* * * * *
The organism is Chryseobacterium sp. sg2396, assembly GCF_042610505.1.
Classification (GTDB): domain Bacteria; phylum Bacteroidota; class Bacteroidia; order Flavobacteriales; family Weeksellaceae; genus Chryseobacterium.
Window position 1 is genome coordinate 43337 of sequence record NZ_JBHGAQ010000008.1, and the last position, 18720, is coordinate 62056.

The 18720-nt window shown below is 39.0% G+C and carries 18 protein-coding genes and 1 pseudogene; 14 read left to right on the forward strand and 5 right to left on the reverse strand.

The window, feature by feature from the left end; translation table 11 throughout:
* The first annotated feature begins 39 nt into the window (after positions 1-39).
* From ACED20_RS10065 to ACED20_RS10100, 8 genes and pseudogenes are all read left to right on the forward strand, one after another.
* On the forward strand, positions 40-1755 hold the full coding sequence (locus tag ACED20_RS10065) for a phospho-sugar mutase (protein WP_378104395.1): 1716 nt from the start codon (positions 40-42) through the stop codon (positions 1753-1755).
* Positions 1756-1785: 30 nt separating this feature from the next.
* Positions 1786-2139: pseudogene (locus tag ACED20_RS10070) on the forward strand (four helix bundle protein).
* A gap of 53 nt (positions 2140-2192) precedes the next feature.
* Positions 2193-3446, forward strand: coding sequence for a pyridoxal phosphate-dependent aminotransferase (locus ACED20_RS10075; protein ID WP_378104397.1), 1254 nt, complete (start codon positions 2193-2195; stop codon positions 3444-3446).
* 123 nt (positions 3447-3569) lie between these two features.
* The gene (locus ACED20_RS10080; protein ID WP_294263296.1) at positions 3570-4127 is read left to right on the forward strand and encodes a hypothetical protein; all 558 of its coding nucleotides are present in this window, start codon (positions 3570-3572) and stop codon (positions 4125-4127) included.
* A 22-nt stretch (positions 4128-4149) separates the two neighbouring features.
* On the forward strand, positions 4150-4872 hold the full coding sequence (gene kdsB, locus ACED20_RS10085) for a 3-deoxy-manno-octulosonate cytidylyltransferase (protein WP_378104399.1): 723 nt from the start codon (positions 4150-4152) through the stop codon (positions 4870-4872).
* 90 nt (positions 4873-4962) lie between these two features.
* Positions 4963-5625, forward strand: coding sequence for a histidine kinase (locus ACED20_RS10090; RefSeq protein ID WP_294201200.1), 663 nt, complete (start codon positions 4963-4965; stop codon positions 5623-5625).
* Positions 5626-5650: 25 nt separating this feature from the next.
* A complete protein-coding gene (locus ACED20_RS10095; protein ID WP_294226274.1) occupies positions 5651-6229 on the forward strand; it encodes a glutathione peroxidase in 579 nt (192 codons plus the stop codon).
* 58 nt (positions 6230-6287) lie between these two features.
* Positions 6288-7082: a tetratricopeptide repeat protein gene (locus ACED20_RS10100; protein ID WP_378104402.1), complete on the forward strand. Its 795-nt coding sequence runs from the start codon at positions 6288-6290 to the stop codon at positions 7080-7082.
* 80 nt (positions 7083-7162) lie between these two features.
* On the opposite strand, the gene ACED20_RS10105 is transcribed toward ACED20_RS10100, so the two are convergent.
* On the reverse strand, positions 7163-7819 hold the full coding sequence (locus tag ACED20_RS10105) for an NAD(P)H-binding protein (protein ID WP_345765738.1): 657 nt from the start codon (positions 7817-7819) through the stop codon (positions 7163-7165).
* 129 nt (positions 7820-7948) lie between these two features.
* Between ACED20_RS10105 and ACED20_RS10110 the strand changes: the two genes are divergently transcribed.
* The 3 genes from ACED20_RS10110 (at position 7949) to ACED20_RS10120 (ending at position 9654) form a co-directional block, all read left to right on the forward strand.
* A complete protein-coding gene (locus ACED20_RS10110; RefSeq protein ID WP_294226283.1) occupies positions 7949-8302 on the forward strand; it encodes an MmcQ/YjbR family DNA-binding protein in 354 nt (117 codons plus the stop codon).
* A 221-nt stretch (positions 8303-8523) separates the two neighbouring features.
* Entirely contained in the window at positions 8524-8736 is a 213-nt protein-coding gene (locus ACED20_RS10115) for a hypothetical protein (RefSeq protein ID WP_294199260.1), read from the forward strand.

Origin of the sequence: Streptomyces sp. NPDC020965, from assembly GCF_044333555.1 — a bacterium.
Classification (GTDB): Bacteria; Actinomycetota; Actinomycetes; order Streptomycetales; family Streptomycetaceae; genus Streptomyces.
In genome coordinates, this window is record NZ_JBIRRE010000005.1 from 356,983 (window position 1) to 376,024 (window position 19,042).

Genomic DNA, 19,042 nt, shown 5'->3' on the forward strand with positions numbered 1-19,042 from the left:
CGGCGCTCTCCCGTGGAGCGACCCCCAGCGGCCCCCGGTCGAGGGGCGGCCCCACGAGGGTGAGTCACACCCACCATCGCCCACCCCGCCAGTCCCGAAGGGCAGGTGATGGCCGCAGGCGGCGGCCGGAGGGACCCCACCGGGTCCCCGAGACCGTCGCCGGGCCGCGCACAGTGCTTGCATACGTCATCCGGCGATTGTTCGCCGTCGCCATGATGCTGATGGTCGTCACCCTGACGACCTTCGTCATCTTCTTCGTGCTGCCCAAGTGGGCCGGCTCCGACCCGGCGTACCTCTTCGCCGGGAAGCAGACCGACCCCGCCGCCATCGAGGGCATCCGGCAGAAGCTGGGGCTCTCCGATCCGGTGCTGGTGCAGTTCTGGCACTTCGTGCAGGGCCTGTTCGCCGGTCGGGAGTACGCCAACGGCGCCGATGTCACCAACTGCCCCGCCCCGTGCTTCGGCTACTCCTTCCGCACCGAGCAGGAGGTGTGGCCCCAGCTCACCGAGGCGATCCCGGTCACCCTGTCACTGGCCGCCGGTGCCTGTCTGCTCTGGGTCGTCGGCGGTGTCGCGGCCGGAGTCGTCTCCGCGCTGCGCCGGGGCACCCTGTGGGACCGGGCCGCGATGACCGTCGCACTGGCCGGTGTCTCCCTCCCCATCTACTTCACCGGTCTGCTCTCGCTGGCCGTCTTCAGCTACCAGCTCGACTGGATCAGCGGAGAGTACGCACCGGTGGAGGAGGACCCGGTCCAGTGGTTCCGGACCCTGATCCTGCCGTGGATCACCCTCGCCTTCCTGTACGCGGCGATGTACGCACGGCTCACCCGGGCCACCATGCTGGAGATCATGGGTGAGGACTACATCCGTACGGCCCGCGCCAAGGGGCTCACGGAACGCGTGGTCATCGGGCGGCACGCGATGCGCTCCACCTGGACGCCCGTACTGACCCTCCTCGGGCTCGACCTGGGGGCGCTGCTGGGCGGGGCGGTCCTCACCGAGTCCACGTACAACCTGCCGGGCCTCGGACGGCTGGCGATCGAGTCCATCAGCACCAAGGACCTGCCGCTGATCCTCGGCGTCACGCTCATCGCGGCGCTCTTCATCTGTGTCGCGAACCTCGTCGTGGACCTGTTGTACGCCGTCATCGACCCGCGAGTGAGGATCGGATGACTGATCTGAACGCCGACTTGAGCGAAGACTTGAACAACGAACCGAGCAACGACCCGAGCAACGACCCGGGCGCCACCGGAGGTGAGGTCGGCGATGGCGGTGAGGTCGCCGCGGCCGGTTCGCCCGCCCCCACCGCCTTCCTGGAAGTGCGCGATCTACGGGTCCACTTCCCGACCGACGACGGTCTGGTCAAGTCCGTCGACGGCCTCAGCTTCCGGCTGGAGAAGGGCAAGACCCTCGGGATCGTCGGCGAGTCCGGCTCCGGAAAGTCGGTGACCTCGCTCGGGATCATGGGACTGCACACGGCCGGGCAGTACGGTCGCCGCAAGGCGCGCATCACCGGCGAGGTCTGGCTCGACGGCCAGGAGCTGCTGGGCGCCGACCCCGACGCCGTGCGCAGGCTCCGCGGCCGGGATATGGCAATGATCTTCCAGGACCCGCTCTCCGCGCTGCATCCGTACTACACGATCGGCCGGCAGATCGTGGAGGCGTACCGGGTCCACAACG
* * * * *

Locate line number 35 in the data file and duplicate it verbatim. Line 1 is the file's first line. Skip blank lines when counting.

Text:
Genomic DNA, 19,042 nt, shown 5'->3' on the forward strand with positions numbered 1-19,042 from the left: